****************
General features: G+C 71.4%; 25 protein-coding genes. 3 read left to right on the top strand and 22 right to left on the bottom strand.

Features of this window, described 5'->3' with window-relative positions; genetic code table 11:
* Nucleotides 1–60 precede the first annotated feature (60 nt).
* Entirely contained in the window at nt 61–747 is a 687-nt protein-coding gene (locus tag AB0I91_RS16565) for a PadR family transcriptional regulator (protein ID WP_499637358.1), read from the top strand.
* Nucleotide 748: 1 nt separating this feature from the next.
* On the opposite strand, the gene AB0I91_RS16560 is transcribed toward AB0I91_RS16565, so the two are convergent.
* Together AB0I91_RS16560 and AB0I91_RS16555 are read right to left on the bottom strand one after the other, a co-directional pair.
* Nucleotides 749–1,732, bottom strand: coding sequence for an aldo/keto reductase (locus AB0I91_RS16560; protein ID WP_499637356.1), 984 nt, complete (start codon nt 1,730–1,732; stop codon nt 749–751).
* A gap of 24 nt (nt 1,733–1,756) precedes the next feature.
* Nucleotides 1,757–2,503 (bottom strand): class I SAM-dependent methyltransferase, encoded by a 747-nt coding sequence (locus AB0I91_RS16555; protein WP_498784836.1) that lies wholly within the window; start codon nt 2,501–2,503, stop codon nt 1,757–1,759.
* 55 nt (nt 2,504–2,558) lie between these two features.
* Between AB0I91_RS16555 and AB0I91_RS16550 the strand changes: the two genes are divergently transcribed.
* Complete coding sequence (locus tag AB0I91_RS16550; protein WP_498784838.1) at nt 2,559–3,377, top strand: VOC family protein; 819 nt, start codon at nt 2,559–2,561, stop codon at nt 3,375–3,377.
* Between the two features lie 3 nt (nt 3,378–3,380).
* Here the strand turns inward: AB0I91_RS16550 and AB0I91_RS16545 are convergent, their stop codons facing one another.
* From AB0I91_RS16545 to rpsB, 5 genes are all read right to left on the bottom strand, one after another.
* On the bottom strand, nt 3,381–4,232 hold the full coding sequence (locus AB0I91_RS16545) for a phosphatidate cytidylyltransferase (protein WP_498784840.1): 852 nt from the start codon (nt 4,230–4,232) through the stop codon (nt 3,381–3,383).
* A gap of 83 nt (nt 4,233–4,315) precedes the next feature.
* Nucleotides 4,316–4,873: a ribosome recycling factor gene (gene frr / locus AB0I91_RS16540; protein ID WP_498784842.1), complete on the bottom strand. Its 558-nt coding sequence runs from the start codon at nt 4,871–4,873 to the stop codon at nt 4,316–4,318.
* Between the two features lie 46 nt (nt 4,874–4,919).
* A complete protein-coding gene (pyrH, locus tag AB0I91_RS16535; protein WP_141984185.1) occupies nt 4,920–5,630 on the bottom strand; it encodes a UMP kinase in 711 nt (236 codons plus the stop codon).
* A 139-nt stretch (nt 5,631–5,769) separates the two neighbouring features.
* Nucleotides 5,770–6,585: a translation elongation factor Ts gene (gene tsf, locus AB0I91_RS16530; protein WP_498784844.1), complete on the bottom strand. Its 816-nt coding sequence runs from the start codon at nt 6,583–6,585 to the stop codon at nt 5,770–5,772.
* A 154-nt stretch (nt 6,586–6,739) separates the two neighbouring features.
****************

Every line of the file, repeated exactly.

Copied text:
General features: G+C 71.4%; 25 protein-coding genes. 3 read left to right on the top strand and 22 right to left on the bottom strand.

Features of this window, described 5'->3' with window-relative positions; genetic code table 11:
* Nucleotides 1–60 precede the first annotated feature (60 nt).
* Entirely contained in the window at nt 61–747 is a 687-nt protein-coding gene (locus tag AB0I91_RS16565) for a PadR family transcriptional regulator (protein ID WP_499637358.1), read from the top strand.
* Nucleotide 748: 1 nt separating this feature from the next.
* On the opposite strand, the gene AB0I91_RS16560 is transcribed toward AB0I91_RS16565, so the two are convergent.
* Together AB0I91_RS16560 and AB0I91_RS16555 are read right to left on the bottom strand one after the other, a co-directional pair.
* Nucleotides 749–1,732, bottom strand: coding sequence for an aldo/keto reductase (locus AB0I91_RS16560; protein ID WP_499637356.1), 984 nt, complete (start codon nt 1,730–1,732; stop codon nt 749–751).
* A gap of 24 nt (nt 1,733–1,756) precedes the next feature.
* Nucleotides 1,757–2,503 (bottom strand): class I SAM-dependent methyltransferase, encoded by a 747-nt coding sequence (locus AB0I91_RS16555; protein WP_498784836.1) that lies wholly within the window; start codon nt 2,501–2,503, stop codon nt 1,757–1,759.
* 55 nt (nt 2,504–2,558) lie between these two features.
* Between AB0I91_RS16555 and AB0I91_RS16550 the strand changes: the two genes are divergently transcribed.
* Complete coding sequence (locus tag AB0I91_RS16550; protein WP_498784838.1) at nt 2,559–3,377, top strand: VOC family protein; 819 nt, start codon at nt 2,559–2,561, stop codon at nt 3,375–3,377.
* Between the two features lie 3 nt (nt 3,378–3,380).
* Here the strand turns inward: AB0I91_RS16550 and AB0I91_RS16545 are convergent, their stop codons facing one another.
* From AB0I91_RS16545 to rpsB, 5 genes are all read right to left on the bottom strand, one after another.
* On the bottom strand, nt 3,381–4,232 hold the full coding sequence (locus AB0I91_RS16545) for a phosphatidate cytidylyltransferase (protein WP_498784840.1): 852 nt from the start codon (nt 4,230–4,232) through the stop codon (nt 3,381–3,383).
* A gap of 83 nt (nt 4,233–4,315) precedes the next feature.
* Nucleotides 4,316–4,873: a ribosome recycling factor gene (gene frr / locus AB0I91_RS16540; protein ID WP_498784842.1), complete on the bottom strand. Its 558-nt coding sequence runs from the start codon at nt 4,871–4,873 to the stop codon at nt 4,316–4,318.
* Between the two features lie 46 nt (nt 4,874–4,919).
* A complete protein-coding gene (pyrH, locus tag AB0I91_RS16535; protein WP_141984185.1) occupies nt 4,920–5,630 on the bottom strand; it encodes a UMP kinase in 711 nt (236 codons plus the stop codon).
* A 139-nt stretch (nt 5,631–5,769) separates the two neighbouring features.
* Nucleotides 5,770–6,585: a translation elongation factor Ts gene (gene tsf, locus AB0I91_RS16530; protein WP_498784844.1), complete on the bottom strand. Its 816-nt coding sequence runs from the start codon at nt 6,583–6,585 to the stop codon at nt 5,770–5,772.
* A 154-nt stretch (nt 6,586–6,739) separates the two neighbouring features.